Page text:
Overtime, you get to know why the writer is the way he is and how things start to change both within him and the North end. It was however a sad and painful book to read. When I have a book like this, I make sure to be reading another not quite so heavy to lift the fugue a book like this can put over you. I understand the essential theme of protecting the environment, but I found this book a bit overwhelming at times
3.0 out of 5 starsReally, it's a city where they decided to stay, in spite of what they face
Reviewed in the United States on 17 February 2018
The City Where We Once Lived is Cormac McCarthy's The Road except that the narrator stays put in a city that everyone is leaving. In fact he tries to create a community in a city that's literally breaking down before his eyes. This is a story about trying to sustain humanity and civilization as infrastructure, politics and weather start falling apart. It's also a story of self-imposed isolation, since the narrator has a dark past he has decided to punish himself for.
While not on par with McCarthy in terms of fiction or flow, the book moves along nicely once you get used to the short, cryptic, inwardly focused sentences and observations. The reasons for the weather breakdown and general decay of society aren't examined, and it's strange that places that are abandoned have electricity and running water, but the story is about more than that.
On the whole there's a lot to like about the book, even if all the pieces don't always seem to fit together.
3.0 out of 5 starsCast Those Moving Into Their Decaying City As Invaders; Or, Welcoming Them As Neighbors/What Happened To The Truth?
Reviewed in the United States on 16 February 2018
A book with a lot of promise: but in the end: promises not kept. For one, there is the ever-present issue of climate change; where a common Earth gas, CO2 has been mythicized as the boogie man. The reason twofold: one, is someone has the take the rap for the real villain, CHEMTRAILS/HAARP, stratospheric aerosol geoengineering/solar radiation managent /chemtrails/ ionospheric heaters like HAARP; and two is the money-making weather derivatives of Goldman Sachs and their billion dollar carbon tax scam[Under An Ionized Sky: From Chemtrails To Space Fence Lockdown by Elana Freeland, March 6, 2018] For another, infrastructures in the west is being privatized[Trump just sold out America like Yeltsin did the Russia(until Putin stopped its privatization dead in its tracks[google: Michael Hudson Trump Privatization]. This is the proper frame into which to read: The City Where We Once Lived. This then tells the story through a man's eyes who has experienced it devastating results personally. He tells this story through the city where he lived. As the narrator he relates to the reader that he is a scavenger, like the few thousand left there, who are steadily stripping the city to its bones. He spends his time there also as a reporter recording the steady decay of his city. But, this purposed policy erosion is now happening on the other side of town as well. Now it is a question of casting these outsiders coming in from their decaying city - as invaders; or, welcoming them as neighbors. The real question, should be why isn't our media telling the public the truth? Or, has our media become privatized as well, and no longer serves the public?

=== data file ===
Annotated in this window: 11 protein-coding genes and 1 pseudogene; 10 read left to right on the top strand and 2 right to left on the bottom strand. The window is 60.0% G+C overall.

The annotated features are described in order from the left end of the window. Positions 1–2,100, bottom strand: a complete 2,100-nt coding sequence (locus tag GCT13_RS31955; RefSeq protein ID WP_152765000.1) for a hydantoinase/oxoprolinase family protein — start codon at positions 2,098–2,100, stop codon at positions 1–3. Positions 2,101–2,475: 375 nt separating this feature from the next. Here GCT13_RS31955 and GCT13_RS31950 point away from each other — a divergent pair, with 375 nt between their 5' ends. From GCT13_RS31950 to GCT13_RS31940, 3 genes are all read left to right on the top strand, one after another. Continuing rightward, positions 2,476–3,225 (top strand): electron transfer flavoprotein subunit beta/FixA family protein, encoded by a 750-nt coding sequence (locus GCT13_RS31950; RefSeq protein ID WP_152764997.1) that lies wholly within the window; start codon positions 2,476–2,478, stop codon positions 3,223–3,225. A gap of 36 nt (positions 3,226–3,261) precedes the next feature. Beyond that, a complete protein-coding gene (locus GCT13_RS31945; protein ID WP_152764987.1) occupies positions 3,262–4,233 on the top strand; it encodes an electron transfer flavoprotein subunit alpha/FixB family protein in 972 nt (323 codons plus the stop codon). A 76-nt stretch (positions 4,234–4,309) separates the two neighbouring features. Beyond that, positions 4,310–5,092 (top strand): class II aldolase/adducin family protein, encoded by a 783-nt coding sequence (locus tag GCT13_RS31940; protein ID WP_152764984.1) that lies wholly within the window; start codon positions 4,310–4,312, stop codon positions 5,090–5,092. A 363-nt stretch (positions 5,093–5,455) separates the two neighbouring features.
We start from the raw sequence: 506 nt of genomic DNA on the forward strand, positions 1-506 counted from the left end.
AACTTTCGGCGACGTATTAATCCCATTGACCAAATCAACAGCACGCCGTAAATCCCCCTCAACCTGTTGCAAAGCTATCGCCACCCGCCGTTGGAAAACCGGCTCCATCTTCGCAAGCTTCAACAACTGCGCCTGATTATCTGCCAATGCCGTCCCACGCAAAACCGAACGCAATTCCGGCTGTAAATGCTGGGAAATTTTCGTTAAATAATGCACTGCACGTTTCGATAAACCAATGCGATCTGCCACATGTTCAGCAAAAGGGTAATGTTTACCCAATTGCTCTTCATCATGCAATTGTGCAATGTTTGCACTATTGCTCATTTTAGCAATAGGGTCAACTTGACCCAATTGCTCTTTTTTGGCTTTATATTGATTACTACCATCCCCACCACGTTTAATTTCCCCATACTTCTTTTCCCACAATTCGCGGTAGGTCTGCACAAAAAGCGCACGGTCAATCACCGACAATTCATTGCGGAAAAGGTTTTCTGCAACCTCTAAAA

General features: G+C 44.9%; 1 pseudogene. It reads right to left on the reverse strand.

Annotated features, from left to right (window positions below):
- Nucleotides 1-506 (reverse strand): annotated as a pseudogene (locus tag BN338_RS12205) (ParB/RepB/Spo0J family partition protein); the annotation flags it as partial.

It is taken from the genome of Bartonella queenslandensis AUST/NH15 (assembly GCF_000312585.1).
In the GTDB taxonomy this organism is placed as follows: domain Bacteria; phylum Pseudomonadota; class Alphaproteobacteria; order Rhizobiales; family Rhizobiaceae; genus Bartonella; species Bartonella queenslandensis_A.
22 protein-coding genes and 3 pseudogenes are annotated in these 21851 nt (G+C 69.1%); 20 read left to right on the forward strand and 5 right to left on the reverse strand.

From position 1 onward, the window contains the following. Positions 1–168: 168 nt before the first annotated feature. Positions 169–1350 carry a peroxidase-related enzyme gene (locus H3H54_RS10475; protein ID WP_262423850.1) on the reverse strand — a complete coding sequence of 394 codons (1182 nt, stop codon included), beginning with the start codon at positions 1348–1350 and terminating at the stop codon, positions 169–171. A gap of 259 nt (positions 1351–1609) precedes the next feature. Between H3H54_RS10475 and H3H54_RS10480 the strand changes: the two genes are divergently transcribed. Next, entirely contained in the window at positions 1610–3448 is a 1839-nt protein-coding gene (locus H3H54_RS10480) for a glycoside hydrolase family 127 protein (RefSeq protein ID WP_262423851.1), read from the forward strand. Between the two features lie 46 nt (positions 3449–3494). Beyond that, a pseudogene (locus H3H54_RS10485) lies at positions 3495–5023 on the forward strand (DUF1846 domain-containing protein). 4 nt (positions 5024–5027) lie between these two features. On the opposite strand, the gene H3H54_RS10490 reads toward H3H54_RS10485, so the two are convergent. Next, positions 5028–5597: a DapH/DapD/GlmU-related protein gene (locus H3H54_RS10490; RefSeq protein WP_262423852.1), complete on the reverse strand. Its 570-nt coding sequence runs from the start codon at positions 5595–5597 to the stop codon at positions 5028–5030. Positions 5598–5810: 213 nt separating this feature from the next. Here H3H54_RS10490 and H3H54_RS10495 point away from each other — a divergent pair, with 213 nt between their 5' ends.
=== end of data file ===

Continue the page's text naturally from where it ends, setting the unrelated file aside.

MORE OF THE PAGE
3.0 out of 5 starsDystopian climate-fueled dark story
Reviewed in the United States on 6 March 2019
The City Where We Once Lived is an admirable book, admirable because of its plot, the imagination and the scope of the story. However where it fails is the execution and the characterization. Usually I don't have any issue with darker tales however this story really failed to hold my interest and I finished it because I almost never DNF a book. Overall this is 2.5 stars but the author has talent, and I hope he builds on it.